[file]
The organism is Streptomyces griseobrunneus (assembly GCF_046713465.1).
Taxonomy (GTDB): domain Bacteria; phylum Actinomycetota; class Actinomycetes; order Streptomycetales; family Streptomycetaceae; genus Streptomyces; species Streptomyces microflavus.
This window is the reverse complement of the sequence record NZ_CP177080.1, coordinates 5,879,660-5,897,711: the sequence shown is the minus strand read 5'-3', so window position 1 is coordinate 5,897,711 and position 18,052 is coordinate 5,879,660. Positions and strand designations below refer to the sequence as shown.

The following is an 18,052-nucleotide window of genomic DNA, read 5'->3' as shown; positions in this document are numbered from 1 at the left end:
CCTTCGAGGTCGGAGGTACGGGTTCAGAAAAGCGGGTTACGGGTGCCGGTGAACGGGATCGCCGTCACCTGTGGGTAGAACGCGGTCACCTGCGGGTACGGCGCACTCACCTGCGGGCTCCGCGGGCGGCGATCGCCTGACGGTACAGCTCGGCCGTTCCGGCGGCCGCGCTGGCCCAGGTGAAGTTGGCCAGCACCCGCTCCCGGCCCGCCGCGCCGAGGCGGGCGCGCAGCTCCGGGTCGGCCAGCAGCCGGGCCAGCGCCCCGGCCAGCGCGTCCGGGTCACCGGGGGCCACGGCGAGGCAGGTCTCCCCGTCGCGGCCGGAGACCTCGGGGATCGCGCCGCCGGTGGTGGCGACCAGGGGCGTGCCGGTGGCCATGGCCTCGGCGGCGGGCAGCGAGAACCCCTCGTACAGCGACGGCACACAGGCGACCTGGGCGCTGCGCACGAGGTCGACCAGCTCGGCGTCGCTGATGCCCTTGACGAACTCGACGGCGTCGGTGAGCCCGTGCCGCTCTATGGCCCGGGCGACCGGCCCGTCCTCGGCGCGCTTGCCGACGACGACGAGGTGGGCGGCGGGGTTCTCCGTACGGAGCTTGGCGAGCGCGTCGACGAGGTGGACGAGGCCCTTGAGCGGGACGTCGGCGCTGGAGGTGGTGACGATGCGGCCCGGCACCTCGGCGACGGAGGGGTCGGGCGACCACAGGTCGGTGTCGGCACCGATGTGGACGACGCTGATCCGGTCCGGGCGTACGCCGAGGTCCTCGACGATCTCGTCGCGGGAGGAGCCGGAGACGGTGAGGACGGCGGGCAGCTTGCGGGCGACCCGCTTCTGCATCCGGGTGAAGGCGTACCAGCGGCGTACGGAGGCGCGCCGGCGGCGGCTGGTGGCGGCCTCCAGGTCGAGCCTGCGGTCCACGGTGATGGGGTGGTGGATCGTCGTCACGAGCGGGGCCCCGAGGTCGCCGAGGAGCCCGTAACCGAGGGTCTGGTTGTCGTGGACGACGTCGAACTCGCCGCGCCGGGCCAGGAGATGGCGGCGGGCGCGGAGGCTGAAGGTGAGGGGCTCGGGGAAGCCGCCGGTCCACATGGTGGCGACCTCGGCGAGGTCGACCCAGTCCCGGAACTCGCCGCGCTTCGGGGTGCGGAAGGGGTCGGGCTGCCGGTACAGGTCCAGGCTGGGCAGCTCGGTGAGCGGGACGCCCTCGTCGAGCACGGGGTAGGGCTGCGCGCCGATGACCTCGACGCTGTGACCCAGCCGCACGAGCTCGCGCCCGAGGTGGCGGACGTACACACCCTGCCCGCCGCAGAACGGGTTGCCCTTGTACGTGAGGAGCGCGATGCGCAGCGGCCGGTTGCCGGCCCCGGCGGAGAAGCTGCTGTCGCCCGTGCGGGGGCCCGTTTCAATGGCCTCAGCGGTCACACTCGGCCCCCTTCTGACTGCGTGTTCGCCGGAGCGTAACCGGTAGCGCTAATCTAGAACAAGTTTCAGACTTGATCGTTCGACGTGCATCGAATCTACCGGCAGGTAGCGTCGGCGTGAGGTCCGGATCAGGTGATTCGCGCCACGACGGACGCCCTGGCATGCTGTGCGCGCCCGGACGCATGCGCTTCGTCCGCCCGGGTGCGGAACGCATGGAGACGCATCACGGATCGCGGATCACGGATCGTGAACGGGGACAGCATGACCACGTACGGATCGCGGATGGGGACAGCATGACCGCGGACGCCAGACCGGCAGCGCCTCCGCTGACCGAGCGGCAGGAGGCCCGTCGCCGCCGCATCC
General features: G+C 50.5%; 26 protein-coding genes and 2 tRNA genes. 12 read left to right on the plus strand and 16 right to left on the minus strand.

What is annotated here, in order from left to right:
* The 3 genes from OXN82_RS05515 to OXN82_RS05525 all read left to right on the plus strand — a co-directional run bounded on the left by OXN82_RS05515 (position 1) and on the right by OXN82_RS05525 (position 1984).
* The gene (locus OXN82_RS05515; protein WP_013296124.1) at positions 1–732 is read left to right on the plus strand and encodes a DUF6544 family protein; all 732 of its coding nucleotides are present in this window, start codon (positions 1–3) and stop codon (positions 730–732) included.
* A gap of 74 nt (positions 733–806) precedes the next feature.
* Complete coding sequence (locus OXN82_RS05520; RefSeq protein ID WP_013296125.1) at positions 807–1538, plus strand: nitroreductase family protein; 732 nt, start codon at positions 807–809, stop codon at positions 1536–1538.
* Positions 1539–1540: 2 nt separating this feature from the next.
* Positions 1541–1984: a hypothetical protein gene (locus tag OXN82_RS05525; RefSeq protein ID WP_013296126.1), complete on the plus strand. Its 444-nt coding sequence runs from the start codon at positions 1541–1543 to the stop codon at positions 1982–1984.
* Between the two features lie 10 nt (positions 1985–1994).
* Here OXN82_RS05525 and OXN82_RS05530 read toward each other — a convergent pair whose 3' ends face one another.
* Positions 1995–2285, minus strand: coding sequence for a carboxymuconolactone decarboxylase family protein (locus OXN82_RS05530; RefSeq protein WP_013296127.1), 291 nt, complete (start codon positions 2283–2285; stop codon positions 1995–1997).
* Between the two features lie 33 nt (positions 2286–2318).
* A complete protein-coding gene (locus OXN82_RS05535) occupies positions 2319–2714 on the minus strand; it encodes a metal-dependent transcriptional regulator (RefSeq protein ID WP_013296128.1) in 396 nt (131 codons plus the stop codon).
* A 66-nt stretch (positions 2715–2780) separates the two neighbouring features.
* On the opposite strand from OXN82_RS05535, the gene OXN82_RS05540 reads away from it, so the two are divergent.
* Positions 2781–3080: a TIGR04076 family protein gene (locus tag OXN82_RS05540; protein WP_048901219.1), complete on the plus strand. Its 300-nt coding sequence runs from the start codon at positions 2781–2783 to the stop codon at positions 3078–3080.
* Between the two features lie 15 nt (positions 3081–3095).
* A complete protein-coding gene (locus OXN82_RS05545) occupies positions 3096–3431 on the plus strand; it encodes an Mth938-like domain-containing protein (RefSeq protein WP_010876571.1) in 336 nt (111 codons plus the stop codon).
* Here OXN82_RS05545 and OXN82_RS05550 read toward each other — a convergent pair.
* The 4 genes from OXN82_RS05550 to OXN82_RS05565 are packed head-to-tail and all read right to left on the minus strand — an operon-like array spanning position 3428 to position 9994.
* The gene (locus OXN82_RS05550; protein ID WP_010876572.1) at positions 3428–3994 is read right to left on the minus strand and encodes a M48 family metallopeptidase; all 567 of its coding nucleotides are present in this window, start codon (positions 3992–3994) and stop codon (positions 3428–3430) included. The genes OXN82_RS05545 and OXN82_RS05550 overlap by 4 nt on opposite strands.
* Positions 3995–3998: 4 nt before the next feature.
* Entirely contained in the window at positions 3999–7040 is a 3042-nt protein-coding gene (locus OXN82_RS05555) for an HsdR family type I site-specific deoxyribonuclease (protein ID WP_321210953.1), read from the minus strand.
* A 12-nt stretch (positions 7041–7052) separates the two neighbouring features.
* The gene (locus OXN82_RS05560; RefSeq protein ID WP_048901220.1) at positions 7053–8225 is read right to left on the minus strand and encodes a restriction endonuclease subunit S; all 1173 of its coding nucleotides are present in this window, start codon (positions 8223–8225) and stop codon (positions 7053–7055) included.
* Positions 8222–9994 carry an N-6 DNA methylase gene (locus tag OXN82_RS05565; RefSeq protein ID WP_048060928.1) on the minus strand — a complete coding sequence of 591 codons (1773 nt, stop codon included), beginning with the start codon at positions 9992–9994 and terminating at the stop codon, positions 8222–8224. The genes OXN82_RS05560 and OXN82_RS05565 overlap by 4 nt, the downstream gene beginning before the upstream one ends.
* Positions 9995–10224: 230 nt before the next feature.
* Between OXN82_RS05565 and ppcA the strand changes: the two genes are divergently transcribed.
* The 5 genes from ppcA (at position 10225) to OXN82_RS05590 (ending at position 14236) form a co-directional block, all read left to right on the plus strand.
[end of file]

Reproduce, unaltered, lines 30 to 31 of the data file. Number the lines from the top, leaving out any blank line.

* The gene (locus OXN82_RS05560; RefSeq protein ID WP_048901220.1) at positions 7053–8225 is read right to left on the minus strand and encodes a restriction endonuclease subunit S; all 1173 of its coding nucleotides are present in this window, start codon (positions 8223–8225) and stop codon (positions 7053–7055) included.
* Positions 8222–9994 carry an N-6 DNA methylase gene (locus tag OXN82_RS05565; RefSeq protein ID WP_048060928.1) on the minus strand — a complete coding sequence of 591 codons (1773 nt, stop codon included), beginning with the start codon at positions 9992–9994 and terminating at the stop codon, positions 8222–8224. The genes OXN82_RS05560 and OXN82_RS05565 overlap by 4 nt, the downstream gene beginning before the upstream one ends.